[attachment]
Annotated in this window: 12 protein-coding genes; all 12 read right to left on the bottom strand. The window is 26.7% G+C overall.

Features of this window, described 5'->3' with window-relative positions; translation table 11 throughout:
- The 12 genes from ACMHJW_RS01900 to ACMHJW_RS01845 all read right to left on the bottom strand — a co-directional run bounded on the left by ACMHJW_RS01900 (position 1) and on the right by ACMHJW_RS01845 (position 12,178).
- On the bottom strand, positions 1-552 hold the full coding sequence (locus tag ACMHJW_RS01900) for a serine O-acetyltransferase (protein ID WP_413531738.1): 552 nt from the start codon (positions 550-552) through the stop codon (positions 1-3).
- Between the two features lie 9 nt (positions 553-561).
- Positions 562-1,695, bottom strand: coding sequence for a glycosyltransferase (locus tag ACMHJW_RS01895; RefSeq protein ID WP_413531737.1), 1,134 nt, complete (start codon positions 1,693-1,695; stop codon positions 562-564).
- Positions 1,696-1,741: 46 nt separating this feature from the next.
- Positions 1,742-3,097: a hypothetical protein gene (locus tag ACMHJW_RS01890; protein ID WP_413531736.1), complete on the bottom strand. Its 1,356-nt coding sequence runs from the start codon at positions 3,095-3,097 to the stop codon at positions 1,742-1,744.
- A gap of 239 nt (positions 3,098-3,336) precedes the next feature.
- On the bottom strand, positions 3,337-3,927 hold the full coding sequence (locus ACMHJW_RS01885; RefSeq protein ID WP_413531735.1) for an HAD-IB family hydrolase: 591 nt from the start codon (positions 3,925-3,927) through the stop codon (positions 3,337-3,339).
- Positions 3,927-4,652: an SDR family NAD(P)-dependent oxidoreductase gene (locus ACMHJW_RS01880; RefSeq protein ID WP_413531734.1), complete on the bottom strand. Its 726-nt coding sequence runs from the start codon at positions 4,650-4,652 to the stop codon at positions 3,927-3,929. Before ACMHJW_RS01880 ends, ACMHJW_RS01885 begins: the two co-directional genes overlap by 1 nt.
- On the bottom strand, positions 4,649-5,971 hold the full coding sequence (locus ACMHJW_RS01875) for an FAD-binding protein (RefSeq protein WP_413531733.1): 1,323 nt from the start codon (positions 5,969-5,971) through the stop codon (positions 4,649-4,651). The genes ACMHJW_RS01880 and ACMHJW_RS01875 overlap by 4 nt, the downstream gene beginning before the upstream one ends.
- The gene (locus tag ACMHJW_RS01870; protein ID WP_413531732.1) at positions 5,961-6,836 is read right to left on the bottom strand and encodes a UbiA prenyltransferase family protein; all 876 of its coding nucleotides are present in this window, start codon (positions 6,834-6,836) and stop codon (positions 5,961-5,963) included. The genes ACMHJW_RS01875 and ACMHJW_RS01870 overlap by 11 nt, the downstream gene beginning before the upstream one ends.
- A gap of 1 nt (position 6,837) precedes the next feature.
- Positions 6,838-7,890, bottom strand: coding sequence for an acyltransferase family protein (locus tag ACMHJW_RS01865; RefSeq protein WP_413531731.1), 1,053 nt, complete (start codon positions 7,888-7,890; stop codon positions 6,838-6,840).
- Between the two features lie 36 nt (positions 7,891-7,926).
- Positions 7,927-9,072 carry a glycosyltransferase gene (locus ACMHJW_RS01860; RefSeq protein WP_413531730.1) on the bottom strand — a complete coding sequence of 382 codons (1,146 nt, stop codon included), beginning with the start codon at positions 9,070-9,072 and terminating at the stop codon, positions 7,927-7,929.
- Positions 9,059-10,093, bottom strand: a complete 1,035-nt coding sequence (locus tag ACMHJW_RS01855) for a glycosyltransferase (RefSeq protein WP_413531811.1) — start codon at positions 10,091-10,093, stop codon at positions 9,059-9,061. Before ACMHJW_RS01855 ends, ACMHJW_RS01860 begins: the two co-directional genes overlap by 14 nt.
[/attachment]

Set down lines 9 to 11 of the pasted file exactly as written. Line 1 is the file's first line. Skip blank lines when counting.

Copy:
- A gap of 239 nt (positions 3,098-3,336) precedes the next feature.
- On the bottom strand, positions 3,337-3,927 hold the full coding sequence (locus ACMHJW_RS01885; RefSeq protein ID WP_413531735.1) for an HAD-IB family hydrolase: 591 nt from the start codon (positions 3,925-3,927) through the stop codon (positions 3,337-3,339).
- Positions 3,927-4,652: an SDR family NAD(P)-dependent oxidoreductase gene (locus ACMHJW_RS01880; RefSeq protein ID WP_413531734.1), complete on the bottom strand. Its 726-nt coding sequence runs from the start codon at positions 4,650-4,652 to the stop codon at positions 3,927-3,929. Before ACMHJW_RS01880 ends, ACMHJW_RS01885 begins: the two co-directional genes overlap by 1 nt.